Read the concluding part of our four-part series on Robert Fortune, as we examine the aftermath of his daring tea theft.  

In Fortune Hunter Part III, we followed the exploits of tea hunter Robert Fortune, as he successfully introduced top-quality black tea to the Himalayas. In this, the final part of Fortune’s tale, we look at the impact of his endeavours on the world’s tea industry.

 On the quest for knowledge

Robert Fortune may have succeeded in his illicit transportation of tea to India, but his mission was not yet complete. To fulfill the East India Company’s brief, Fortune would also need a group of tea experts to accompany his ill-gotten cargo. Not only would these specialists require generations’ worth of tea-growing knowledge, but they would also need a willingness to share it with the Indian workers producing tea on behalf of the British.


As Fortune’s quest for tea was fraught with danger, so, too, was his pursuit of people to grow it. The Chinese authorities were vehemently opposed to emigration: Chinese citizens were considered the property of the Emperor, and if the botanist was caught enticing them to foreign climes, he risked death. So, he engaged the services of agents. These agents ventured into the same regions that Fortune himself had visited in his hunt for tea, and recruited individuals skilled in its cultivation and manufacture.


And so, in February 1851, Robert Fortune and his band of tea traitors set sail for India. With the final pieces of the jigsaw in place, tea production in the Himalayas could start in earnest. Under the watchful eye of the British, India’s tea-growing industry went from strength to strength. And by the time the Chinese authorities realised what had happened, there was nothing they could do to stop it.

 How tea helped to shape the world

When one considers the world influence of tea, both now and in the past, the significance of Robert Fortune’s efforts is brought into sharp relief.


For a start, tea played a part in the growth of the British Empire. It encouraged the British to colonise further east – to Burma, Ceylon, and other places that tea could be grown. It also influenced the colonisation of the Caribbean, where the British could grow the sugar that played so central a part in their tea-drinking culture.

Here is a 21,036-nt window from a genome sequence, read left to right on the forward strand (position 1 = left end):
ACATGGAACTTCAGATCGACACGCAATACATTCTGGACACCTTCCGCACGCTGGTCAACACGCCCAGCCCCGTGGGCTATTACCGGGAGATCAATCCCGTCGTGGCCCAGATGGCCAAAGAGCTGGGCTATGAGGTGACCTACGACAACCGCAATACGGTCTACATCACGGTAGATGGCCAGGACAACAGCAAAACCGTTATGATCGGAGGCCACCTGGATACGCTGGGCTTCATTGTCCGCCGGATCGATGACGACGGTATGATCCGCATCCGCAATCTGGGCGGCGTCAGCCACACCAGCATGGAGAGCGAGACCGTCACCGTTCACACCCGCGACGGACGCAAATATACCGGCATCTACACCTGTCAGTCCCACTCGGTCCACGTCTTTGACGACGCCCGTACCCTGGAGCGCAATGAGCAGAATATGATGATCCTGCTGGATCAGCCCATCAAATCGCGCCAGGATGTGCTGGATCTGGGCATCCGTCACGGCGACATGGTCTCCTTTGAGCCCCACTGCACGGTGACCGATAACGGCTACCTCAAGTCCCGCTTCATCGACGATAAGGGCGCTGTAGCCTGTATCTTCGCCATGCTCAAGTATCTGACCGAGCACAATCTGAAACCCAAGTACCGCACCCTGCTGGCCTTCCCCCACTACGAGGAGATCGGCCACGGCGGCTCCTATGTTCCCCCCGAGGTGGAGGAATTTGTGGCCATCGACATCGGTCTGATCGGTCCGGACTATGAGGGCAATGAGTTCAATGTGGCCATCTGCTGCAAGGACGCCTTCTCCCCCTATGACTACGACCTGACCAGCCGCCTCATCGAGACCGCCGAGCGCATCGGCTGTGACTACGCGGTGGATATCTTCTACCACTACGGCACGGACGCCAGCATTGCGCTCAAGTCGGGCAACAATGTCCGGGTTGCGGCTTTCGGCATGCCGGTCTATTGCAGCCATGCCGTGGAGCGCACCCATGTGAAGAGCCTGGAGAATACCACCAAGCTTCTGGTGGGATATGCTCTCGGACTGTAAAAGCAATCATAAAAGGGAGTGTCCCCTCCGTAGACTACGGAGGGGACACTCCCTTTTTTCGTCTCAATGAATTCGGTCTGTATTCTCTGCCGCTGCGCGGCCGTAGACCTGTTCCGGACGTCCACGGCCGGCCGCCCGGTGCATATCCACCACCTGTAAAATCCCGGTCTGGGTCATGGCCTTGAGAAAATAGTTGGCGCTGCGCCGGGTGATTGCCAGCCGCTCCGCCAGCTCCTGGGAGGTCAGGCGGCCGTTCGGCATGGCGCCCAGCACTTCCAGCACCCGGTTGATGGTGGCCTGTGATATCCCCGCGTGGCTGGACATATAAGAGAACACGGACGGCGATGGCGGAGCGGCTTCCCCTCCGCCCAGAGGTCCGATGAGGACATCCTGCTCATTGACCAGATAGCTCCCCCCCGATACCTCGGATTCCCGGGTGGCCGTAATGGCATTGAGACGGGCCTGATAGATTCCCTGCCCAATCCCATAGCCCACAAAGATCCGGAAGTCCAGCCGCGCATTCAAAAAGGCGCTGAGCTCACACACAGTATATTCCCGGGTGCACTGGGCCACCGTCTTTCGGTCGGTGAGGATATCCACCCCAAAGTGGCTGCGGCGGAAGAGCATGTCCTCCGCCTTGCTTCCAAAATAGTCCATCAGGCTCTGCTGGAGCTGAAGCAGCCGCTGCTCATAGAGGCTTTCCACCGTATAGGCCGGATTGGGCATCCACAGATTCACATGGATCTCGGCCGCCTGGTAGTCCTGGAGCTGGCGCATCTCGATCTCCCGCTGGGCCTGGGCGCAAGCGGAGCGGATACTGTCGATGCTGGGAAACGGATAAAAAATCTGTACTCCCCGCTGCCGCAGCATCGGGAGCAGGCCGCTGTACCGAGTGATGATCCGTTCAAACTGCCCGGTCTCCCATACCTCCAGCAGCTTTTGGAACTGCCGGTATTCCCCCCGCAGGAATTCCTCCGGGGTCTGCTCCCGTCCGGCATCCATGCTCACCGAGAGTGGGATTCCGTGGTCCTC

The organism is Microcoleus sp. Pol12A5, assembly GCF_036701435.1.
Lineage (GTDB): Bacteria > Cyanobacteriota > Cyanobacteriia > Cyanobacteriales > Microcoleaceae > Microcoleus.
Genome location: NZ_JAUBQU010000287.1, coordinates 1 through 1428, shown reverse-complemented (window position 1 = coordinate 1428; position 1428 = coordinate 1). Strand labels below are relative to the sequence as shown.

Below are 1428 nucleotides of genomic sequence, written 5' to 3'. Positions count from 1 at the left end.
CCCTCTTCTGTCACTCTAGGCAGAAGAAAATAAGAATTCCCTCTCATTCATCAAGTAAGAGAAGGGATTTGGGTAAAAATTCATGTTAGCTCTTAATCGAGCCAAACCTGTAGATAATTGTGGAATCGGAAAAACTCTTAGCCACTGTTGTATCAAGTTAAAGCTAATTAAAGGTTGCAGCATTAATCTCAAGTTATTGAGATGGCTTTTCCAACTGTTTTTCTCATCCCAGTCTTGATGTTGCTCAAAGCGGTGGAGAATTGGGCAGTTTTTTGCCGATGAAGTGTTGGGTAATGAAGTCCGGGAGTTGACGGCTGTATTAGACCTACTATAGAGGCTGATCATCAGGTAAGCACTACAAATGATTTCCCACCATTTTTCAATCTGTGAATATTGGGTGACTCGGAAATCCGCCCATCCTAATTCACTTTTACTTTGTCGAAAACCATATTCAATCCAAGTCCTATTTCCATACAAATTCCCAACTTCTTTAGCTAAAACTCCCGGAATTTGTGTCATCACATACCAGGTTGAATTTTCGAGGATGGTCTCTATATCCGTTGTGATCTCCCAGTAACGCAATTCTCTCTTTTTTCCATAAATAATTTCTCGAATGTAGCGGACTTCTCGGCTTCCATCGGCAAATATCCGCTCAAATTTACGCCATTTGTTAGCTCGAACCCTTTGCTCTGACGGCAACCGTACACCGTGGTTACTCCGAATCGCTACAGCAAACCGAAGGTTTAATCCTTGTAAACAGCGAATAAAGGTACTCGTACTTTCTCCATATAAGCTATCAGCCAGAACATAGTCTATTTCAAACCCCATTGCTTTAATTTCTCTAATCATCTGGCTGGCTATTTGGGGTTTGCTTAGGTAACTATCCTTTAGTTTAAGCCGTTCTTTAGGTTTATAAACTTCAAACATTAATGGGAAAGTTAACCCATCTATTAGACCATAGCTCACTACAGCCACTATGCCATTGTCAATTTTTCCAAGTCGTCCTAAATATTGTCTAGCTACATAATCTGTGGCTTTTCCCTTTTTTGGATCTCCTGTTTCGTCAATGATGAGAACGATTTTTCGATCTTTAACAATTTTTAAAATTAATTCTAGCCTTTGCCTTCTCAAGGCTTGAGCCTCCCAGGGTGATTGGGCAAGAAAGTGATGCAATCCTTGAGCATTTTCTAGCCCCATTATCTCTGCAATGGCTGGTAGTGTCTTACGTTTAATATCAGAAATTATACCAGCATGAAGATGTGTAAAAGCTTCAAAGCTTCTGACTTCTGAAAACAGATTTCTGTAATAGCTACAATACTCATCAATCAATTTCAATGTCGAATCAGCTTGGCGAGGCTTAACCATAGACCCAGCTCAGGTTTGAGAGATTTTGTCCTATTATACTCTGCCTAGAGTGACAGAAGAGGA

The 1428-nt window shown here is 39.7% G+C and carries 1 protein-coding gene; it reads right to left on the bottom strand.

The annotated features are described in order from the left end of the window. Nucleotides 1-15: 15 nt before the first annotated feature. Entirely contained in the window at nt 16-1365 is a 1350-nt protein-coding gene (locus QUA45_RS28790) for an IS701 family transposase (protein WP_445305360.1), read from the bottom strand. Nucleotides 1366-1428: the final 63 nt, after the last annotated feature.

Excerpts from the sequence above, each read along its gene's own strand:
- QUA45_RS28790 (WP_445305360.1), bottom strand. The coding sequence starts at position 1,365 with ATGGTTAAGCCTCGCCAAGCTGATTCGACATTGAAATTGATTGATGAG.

Tea also contributed to the development of Britain’s porcelain industry. As the Chinese drank their tea at lower temperatures than the British, they were perfectly happy to drink it from handle-less cups. But for the British, who preferred their tea just off the boil, teacup handles were a desirable addition. The obvious solution was for the British to manufacture their own teacups, handles and all. Unfortunately, though, things were not that simple. Traditionally, European clay was fired at lower temperatures than Chinese clay. This made it more likely to break, and gave it a porous glaze – making it less than ideal as a tea receptacle. Eventually, though, European factories cottoned on to the secrets of porcelain production – leading to the birth of a new industry.


The world’s transport systems were also influenced by tea. When the East India Company’s monopoly on trade with China ended in 1834, merchants realised that it was in their interests to import tea to Britain as expeditiously as possible. The sooner it arrived, the fresher it would be – and the more money there was to be made. Thus, the tea clipper came into being: a long, sleek, tall-masted vessel that, to this day, remains the fastest sailing ship in the world.


For the British, tea brought health benefits, too. Whereas the nation’s custom was to drink coffee in hot water, the British preferred their tea to be boiling. This killed off germs, and enabled many to escape the diseases that plagued the country during the Victorian era. The milk and sugar so often added to tea also provided the British with a much-needed source of energy and protein.


As tea increased in popularity, so many Britons chose to drink it in place of beer. Not only was this better for health and productivity, but it was also good news for British agriculture; freeing up much of the country’s wheat harvest for food, rather than beer, production.


Last but not least, the rise of Indian-grown tea led to a reduction in tea prices. This turned it from a luxury reserved for the few, into a drink that everyone could enjoy. On which note, we’d like to conclude by saying: thanks Robert – we owe you one.

 Read the full story of Robert Fortune’s adventuresin ‘For all the tea in China’, by Sarah Rose.

26th March 2012

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